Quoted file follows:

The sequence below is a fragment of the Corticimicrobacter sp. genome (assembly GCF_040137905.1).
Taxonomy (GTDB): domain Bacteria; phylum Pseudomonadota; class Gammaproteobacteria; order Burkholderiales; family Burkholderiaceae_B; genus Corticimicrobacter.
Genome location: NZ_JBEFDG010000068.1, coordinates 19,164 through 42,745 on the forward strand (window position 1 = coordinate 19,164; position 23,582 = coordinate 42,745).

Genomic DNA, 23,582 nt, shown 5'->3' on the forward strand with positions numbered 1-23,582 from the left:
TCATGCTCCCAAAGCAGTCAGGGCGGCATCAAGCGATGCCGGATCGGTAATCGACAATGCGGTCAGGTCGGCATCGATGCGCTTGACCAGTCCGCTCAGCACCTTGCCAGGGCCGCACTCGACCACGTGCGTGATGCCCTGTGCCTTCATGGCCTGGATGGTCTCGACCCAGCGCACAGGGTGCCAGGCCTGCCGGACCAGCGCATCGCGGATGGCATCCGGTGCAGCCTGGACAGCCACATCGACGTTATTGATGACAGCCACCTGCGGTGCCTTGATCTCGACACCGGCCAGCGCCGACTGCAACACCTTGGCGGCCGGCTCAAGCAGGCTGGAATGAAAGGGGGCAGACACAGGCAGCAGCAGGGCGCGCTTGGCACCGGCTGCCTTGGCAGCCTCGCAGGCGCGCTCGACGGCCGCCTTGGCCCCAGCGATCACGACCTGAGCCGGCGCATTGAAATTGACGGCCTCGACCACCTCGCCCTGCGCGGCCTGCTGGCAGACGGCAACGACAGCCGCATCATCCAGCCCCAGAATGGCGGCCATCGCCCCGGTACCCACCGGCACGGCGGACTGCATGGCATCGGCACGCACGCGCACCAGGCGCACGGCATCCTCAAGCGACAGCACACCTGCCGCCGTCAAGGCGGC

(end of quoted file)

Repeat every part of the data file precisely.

The sequence below is a fragment of the Corticimicrobacter sp. genome (assembly GCF_040137905.1).
Taxonomy (GTDB): domain Bacteria; phylum Pseudomonadota; class Gammaproteobacteria; order Burkholderiales; family Burkholderiaceae_B; genus Corticimicrobacter.
Genome location: NZ_JBEFDG010000068.1, coordinates 19,164 through 42,745 on the forward strand (window position 1 = coordinate 19,164; position 23,582 = coordinate 42,745).

Genomic DNA, 23,582 nt, shown 5'->3' on the forward strand with positions numbered 1-23,582 from the left:
TCATGCTCCCAAAGCAGTCAGGGCGGCATCAAGCGATGCCGGATCGGTAATCGACAATGCGGTCAGGTCGGCATCGATGCGCTTGACCAGTCCGCTCAGCACCTTGCCAGGGCCGCACTCGACCACGTGCGTGATGCCCTGTGCCTTCATGGCCTGGATGGTCTCGACCCAGCGCACAGGGTGCCAGGCCTGCCGGACCAGCGCATCGCGGATGGCATCCGGTGCAGCCTGGACAGCCACATCGACGTTATTGATGACAGCCACCTGCGGTGCCTTGATCTCGACACCGGCCAGCGCCGACTGCAACACCTTGGCGGCCGGCTCAAGCAGGCTGGAATGAAAGGGGGCAGACACAGGCAGCAGCAGGGCGCGCTTGGCACCGGCTGCCTTGGCAGCCTCGCAGGCGCGCTCGACGGCCGCCTTGGCCCCAGCGATCACGACCTGAGCCGGCGCATTGAAATTGACGGCCTCGACCACCTCGCCCTGCGCGGCCTGCTGGCAGACGGCAACGACAGCCGCATCATCCAGCCCCAGAATGGCGGCCATCGCCCCGGTACCCACCGGCACGGCGGACTGCATGGCATCGGCACGCACGCGCACCAGGCGCACGGCATCCTCAAGCGACAGCACACCTGCCGCCGTCAAGGCGGC